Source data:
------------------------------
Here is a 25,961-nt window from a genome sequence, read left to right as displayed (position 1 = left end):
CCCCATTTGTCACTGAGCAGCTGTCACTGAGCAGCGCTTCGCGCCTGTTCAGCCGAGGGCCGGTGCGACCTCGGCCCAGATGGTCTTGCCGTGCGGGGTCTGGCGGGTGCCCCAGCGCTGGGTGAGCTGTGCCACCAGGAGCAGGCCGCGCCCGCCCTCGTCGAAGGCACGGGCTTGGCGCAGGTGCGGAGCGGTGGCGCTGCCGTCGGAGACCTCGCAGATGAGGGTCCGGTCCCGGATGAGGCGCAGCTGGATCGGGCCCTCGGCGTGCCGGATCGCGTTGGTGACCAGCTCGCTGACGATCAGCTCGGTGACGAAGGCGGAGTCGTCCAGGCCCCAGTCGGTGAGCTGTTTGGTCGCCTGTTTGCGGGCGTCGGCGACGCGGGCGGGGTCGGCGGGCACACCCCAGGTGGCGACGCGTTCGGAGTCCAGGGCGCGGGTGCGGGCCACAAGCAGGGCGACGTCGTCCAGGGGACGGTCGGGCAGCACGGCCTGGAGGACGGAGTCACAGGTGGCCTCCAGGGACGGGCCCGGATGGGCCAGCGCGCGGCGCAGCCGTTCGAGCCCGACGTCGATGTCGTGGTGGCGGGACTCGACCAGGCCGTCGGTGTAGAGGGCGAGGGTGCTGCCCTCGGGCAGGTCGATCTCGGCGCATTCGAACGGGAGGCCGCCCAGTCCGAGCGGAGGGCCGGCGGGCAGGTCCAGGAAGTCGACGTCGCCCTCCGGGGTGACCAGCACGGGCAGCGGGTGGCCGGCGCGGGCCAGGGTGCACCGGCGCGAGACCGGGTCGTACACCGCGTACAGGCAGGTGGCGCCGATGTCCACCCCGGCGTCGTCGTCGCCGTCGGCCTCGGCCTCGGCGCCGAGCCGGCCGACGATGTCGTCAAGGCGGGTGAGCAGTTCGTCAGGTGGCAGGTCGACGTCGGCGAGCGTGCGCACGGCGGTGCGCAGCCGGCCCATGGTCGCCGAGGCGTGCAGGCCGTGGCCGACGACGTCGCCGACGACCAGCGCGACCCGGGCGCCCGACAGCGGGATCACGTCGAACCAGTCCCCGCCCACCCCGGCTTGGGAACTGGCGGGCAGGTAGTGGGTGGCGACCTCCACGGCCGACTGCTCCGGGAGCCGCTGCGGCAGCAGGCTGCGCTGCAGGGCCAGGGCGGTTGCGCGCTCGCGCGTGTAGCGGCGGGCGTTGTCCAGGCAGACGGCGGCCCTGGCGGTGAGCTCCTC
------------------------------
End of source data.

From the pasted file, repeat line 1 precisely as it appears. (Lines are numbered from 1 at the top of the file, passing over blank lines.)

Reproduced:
Here is a 25,961-nt window from a genome sequence, read left to right as displayed (position 1 = left end):